09:55 - So let’s take a look at what’s going on. So we have this proof of concepts, and the first thing I wanted to check was what’s the quarantine attribute being correctly said, ‘cause it was mentioned before the quarantine attribute is the indicator that tells the operating system to perform its various anti-infection checks, quarantine, file quarantine, notarization, and a gatekeeper.
10:20 - Well, as we can see, the proof concept is not signed, which also means it’s not notarized, but indeed it does have the quarantine attribute set.
10:29 - We can confirm that via the xattr command. So this immediately shows us, it’s not an issue with the quarantine attribute being missed, but this is almost more intriguing, right? We have an unsigned application that can bypass file quarantine, gatekeeper and notarization requirements.
10:44 - How? It was insane. So closer look, what’s going on? Well, if we look at the contents of the application, we noticed two very interesting things and I’ll point these out ‘cause you might not be super familiar with application bundles.
11:03 - The first thing is, if we look at an application. app, which is really a special directory structure, we see that it only contains three things, a contents directory, a macOS sub-directory in that contents directory, and then a file named PoC into that macOS subdirectory.
11:23 - Now, if you’re familiar with normal application bundles, you’ll be like, wait a minute, where is the info. plist file? The info. plist file is a metadata file that describes information about the application and it is always present in normal applications, I thought it was required, but apparently not.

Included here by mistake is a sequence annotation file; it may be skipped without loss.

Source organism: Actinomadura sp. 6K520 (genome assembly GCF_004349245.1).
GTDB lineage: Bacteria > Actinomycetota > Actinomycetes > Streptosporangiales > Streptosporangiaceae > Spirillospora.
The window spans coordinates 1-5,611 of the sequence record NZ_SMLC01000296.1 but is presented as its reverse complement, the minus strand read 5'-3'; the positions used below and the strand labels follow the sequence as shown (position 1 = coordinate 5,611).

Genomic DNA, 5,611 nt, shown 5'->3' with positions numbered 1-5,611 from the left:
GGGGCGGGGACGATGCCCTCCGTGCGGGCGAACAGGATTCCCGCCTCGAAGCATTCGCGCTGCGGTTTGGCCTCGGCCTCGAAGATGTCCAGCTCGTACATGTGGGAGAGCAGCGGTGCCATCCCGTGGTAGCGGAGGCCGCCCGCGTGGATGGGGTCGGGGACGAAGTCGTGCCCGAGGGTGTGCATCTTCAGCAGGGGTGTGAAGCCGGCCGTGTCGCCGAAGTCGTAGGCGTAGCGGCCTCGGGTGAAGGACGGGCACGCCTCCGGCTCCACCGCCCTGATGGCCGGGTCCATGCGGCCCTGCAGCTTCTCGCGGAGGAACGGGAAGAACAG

11:43 - The other interesting thing about this proof of concept application is that the main executable component named PoC, was not a macOS executable, which is the standard executable file format on macOS but rather a POSIX shell script, a bash script.
12:01 - Now, rather interestingly, there is a popular developer script on GitHub that will package up applications in exactly this manner.
12:10 - The idea is if you have a script that you want to distribute to Mac users, if you package it up as an application, it’s way easier to both distribute and for users to run, they can just double click on it and the operating system will take care of it.
12:27 - The sad or a laughable thing about all of this is this Appify developer script would actually package up applications in this manner, which inadvertently would trigger this same flaw.
12:39 - So looking for bugs in macOS sometimes all you have to do is use open source developer packaging tools, insane.
12:49 - Okay, so we have this bare-boned script-based application, no info. plist file and its main executable component is a script. And we’ll see, these are both prerequisites for triggering the flaw.
13:03 - As we also saw in that proof of concept, when we download and run it, there are no prompts as there should be because the quarantine attribute has been set and this malicious proof of concept application is unsigned from the internet, non-notarized, so there’s some flaw in the operating system.
13:24 - My interest was peaked, I wanted to figure out exactly what was going on.
13:27 - Where was the flaw? The problem though, was that when you launched an application, when you double-click an application, there is no less than half a dozen applications, system, daemons, and the kernel, which all get involved with parsing, launching, classifying the application.
13:46 - It’s incredible, I gave a talk about this at ShmooCon a while back talking about another gatekeeper flaw, but you can see there is a myriad of apps and daemons and frameworks that are all working together.
13:59 - And again, this is problematic because the flaw is somewhere in here, but you know, this is a lot going on, where do we even begin? So my ideal was, I’m gonna start by looking at log messages to see if there is some interesting log message that can point me at least towards the right application, daemon framework or kernel code where this vulnerability might lie.
14:28 - And what they decided to do was launch three applications and basically diff their log messages to hopefully point me in the right direction of this flaw.
14:37 - So the three apps were all from the internet, all in signed.
14:41 - The first one was a standard application, meaning it’s executable was a Mach-O executable.
14:47 - It also had the common info. plist file in its application bundle.